South and central California, and a small area of western Nevada
Conifer forests, rocky slopes, sagebrush, chaparral, from 4,500 to 12,800 feet
Spatulate, greyish-green, woolly hairy, mostly basal, up to 3.5 inches long
Hulsea vestita occurs mostly in the Sierra Nevada and other mountain ranges of southern California, with a few isolated locations in Nevada. Leaves are generally hairy but not glandular, and are concentrated at or near the base; the few stem leaves are much smaller. Hairs are woolly, moderate to densely covering the leaves and stems. Leaf margins may be entire, wavy, lobed or toothed.
Stems are topped by one flowerhead or (less often) two or three. Phyllaries are approximately equal in length, around a third of an inch, hairy, and pointed at the tip. They may be purplish, either just at the apex, or all over. Flowerheads contain between nine and 32 ray florets, yellow to orange.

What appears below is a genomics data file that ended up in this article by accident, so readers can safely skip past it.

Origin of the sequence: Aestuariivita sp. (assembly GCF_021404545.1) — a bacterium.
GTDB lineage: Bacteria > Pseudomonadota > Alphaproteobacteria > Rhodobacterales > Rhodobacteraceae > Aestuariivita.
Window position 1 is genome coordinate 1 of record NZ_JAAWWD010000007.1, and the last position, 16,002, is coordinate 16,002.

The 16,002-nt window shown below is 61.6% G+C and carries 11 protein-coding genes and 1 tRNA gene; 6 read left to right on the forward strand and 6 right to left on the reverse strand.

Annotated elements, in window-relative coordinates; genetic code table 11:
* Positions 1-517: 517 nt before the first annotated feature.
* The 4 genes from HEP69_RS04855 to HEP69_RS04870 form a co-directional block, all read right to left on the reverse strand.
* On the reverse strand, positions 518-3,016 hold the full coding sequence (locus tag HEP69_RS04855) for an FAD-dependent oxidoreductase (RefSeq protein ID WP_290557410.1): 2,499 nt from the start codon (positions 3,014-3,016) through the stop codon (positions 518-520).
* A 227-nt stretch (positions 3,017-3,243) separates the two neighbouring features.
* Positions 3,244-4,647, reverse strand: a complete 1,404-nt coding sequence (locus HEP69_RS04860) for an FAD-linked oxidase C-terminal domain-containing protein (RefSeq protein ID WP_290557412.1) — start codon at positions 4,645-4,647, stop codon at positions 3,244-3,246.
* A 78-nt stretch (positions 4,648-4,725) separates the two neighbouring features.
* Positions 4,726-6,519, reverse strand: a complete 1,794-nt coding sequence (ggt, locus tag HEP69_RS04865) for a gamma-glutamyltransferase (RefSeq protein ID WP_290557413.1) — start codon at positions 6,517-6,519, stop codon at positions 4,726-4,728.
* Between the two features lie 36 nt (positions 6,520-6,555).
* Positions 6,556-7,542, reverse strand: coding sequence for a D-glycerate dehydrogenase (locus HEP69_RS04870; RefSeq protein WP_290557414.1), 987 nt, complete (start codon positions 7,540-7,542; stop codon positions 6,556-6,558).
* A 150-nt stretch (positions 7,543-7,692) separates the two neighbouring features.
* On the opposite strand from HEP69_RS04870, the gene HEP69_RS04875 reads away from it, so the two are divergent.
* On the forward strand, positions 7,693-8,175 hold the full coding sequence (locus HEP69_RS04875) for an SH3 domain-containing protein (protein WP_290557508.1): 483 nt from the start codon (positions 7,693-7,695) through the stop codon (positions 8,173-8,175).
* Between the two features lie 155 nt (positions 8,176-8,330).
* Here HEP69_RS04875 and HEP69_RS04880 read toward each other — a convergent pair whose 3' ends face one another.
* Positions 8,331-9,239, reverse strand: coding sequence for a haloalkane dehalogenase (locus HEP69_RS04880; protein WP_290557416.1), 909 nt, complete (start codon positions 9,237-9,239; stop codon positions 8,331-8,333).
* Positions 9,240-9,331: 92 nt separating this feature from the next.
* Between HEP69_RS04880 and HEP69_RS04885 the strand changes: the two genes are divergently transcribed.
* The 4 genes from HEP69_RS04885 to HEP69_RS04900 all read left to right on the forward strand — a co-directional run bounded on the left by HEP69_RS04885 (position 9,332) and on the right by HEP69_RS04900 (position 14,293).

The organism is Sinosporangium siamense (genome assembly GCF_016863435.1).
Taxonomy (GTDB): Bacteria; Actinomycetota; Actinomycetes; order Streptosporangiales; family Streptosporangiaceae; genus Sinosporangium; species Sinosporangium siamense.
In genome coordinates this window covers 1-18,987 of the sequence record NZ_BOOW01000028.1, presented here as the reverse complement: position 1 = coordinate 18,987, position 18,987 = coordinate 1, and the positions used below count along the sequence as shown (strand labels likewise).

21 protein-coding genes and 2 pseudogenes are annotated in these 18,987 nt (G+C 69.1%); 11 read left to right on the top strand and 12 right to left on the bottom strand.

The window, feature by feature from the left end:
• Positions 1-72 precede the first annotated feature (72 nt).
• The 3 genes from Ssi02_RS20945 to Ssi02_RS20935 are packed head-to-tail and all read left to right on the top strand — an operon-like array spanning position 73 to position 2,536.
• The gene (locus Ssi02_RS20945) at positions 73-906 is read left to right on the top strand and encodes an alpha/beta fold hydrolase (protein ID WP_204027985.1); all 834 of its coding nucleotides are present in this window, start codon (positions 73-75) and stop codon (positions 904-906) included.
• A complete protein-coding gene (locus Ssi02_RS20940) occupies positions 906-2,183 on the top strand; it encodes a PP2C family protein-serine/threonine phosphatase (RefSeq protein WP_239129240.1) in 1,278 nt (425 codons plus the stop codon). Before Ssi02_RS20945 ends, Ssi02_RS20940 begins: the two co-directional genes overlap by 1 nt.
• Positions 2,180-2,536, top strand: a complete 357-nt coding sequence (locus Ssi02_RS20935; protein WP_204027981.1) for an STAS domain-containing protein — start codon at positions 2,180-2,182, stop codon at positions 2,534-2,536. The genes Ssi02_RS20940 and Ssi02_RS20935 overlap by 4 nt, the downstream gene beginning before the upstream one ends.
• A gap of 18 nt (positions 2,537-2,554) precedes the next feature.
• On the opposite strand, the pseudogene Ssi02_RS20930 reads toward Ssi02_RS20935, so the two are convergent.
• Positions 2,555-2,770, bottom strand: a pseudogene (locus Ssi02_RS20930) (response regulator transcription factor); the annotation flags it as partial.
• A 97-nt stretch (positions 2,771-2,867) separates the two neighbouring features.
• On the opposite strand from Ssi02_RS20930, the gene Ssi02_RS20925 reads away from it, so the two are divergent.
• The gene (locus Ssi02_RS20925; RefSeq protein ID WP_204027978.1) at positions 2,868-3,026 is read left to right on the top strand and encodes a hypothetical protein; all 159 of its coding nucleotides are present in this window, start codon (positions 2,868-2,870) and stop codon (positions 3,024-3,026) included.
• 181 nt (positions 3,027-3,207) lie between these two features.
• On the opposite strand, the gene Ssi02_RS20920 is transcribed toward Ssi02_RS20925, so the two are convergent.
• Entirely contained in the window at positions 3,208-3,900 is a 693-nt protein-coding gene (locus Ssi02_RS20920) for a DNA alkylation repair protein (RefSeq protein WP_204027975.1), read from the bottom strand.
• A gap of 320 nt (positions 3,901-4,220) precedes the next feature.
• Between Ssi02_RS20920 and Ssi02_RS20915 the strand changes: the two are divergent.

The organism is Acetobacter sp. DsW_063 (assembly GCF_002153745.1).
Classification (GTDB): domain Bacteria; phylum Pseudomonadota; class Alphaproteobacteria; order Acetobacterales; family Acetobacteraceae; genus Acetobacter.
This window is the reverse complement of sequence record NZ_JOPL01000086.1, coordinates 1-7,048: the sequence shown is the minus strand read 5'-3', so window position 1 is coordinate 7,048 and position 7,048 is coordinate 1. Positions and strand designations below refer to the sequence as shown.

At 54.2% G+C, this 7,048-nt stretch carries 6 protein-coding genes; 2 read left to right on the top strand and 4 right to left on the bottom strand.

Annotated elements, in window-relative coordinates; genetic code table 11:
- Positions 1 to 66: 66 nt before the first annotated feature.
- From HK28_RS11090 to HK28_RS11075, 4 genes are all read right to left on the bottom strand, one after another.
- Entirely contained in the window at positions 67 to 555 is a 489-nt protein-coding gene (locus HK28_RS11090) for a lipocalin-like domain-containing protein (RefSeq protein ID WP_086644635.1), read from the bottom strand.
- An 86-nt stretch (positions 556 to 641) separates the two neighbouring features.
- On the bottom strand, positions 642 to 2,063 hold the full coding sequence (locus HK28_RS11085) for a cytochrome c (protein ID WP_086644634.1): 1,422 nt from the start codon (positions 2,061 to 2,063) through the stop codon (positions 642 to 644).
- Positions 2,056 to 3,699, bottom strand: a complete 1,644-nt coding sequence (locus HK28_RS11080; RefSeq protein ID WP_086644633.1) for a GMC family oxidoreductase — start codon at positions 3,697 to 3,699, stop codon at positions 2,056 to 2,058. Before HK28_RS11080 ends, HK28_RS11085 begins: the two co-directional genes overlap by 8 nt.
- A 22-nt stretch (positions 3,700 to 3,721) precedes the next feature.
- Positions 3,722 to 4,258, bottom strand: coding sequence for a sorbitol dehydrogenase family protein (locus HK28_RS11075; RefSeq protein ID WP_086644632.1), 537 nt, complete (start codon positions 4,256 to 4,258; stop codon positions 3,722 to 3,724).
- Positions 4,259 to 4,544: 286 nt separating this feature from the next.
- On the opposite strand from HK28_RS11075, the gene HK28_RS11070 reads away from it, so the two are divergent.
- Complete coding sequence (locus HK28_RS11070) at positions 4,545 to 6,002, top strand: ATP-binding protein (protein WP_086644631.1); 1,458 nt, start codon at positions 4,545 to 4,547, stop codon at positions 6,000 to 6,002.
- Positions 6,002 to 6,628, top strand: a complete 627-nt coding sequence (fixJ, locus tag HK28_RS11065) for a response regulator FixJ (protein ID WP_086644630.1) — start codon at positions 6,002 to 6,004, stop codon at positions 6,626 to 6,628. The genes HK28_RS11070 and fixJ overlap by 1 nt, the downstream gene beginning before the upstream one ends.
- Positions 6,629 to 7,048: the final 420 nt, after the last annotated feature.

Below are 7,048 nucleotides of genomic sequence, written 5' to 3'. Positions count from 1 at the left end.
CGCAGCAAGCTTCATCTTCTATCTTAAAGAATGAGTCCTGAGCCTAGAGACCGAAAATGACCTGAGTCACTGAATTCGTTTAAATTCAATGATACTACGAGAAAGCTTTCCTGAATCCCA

There are six subspecies of hulsea vestita (parryi, pygmaea, vestita, inyoensis, callicarpha, gabrielensis), differing in phyllary hairiness, leaf shape, leaf margin characteristics and ray floret color.